Rotterdam Rotterdam is an interesting and attractive city. Meeting with an old colleague and having dinner with her family, I walked several kilometers under a huge moon from the western district back towards the city centre and the harbor area, where we were staying at an inexpensive business hotel. There were long stretches of row houses and apartments interspersed with canals, tram lines, and, being in the Netherlands, bike lanes galore. This morning, desperate for a cup of coffee, I walked almost as far through downtown and the zany architectural edifices of the city. Rotterdam has a working-class reputation, but they must be somewhere else, because McDonalds didn’t even open until 10 am. Starbucks had a note on the door apologizing for not opening until 9 AM, and then refusing to take cash as well. There are obviously secrets to the city still unrevealed.
Which seems similar to the results of the midterm elections, as I scanned the news websites. The pleasure of voting early and by mail in the US, is that it makes me sort of immune to all of the heavy breathing in the last weeks. I care. We’re involved. At the same time, my mind has been made up and my ballot cast, so, weirdly, I’m a bit of a spectator. In Rotterdam, thousands of miles away and across the Atlantic, the US elections are a matter of interest and occasional comment, but they have their own fish to fry.
Certainly, many races are decided. A guy with a hoodie wearing short pants will represent Pennsylvania in the Senate and a super educated, financier, election denier, claiming to be a hillbilly, will represent Ohio, so there’s that. Sadly, Texas and Georgia have the same governors, but Michigan and New York held onto women incumbents. Interestingly, control of Congress is still very much up in the air. Democrats may still hold the Senate, though narrowly still. Republicans may take the House, but there clearly isn’t any red wave, so even if that evolves, it may be at the margins. The early count has more than 200 Republican election rejectors elected, but I assume they will not deny their own elections. At the least, it will be a challenging two-years, but it seems the country will still stand, though perhaps not on the most solid ground. We’re still talking to each other, but sometimes in tongues that we can’t recognize.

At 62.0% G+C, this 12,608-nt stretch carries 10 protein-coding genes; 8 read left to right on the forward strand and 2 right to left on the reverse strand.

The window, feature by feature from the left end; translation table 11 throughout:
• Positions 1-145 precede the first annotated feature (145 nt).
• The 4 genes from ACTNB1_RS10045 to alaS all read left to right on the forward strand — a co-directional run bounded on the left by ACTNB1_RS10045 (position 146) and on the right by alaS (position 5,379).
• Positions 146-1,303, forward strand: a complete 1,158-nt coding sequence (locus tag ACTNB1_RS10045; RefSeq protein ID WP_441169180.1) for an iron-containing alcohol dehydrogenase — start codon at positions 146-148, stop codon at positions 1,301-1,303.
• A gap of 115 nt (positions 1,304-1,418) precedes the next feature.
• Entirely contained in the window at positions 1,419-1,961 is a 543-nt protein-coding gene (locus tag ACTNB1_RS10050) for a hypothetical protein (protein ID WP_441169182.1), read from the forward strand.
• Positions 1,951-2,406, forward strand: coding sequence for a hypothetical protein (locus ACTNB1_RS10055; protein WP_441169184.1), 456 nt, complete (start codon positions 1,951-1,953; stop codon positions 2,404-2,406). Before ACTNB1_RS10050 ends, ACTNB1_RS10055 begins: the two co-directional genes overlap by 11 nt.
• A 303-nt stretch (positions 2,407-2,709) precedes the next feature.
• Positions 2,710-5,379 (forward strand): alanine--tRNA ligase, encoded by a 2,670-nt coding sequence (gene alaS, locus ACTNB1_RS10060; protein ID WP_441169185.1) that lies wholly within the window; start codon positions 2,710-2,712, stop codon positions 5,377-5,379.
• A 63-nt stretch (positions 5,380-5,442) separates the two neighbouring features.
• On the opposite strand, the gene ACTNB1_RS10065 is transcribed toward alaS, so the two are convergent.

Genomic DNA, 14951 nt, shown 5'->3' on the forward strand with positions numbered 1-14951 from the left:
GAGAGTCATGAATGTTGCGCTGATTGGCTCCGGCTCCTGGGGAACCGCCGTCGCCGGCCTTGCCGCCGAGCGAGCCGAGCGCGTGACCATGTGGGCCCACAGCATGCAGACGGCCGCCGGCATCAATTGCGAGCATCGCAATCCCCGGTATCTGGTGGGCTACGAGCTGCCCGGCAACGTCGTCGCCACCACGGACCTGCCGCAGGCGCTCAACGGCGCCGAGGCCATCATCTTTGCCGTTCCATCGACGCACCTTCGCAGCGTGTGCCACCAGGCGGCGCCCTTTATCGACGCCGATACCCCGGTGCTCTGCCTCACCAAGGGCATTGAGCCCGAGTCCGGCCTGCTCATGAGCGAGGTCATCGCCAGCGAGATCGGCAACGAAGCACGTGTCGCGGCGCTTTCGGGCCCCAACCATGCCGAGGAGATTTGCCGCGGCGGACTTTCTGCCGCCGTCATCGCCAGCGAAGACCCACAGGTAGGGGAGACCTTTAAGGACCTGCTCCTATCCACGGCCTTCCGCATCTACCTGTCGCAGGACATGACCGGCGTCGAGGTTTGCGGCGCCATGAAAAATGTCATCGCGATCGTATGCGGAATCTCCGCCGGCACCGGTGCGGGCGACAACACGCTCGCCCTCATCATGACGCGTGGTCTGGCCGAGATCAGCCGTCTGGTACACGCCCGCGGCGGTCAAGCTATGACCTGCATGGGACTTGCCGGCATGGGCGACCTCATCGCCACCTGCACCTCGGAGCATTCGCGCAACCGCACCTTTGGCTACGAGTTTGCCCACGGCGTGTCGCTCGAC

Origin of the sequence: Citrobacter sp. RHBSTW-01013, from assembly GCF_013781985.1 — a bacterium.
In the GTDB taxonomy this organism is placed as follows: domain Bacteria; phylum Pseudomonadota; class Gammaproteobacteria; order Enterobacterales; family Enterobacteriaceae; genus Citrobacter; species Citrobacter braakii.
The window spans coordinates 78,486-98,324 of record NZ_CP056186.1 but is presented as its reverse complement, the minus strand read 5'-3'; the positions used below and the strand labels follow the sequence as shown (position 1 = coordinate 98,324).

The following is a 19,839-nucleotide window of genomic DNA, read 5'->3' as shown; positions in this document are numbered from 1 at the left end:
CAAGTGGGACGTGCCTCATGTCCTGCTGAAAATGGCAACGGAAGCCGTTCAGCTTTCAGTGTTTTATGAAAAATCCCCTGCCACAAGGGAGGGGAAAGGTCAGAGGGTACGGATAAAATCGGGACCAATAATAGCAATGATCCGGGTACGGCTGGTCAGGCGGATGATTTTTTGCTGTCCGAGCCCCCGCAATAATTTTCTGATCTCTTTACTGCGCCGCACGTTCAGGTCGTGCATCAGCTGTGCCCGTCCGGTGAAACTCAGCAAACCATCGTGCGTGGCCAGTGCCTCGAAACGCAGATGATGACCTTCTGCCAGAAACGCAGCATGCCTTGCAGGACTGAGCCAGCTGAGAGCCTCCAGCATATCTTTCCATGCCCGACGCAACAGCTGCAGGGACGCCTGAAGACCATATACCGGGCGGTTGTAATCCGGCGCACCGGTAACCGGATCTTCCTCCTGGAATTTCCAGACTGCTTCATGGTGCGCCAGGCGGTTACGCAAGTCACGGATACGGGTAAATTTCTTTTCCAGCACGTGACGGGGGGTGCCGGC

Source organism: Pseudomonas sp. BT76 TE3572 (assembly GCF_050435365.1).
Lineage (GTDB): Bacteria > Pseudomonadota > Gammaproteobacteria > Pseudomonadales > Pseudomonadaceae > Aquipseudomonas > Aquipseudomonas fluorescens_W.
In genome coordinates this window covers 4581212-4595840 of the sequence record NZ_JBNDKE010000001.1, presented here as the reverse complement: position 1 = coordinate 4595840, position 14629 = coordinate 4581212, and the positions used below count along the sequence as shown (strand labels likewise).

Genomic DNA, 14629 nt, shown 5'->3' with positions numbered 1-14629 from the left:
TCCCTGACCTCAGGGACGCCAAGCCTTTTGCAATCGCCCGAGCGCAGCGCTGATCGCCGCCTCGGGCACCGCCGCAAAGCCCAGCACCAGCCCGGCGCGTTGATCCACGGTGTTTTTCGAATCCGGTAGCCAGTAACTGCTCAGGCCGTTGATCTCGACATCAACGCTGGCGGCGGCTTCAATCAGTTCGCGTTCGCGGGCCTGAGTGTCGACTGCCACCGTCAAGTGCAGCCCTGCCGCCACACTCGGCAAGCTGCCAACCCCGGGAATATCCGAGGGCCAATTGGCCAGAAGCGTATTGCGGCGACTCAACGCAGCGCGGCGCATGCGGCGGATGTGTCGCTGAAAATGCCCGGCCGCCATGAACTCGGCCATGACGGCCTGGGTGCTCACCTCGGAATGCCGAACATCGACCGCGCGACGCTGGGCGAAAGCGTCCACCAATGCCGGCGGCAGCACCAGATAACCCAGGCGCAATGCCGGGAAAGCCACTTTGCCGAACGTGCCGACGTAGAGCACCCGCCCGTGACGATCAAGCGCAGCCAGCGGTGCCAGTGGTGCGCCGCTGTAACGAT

Here’s one takeaway that I would offer: this midterm election is not a rejection of President Biden and his program. If Republicans and their pundits hoped for a mandate, they didn’t get it, and if they hoped for a widespread rejection of Biden and his policies, whether on economics, Ukraine, or a number of other fronts, the voters seem to have stayed the course without tolerating any radical shift. There will still be a lot of shouting before it’s all done, and the next two years will be interesting, but now it’s a march to 2024, and a faceoff between Trump, the insurrectionists, and the rest of us.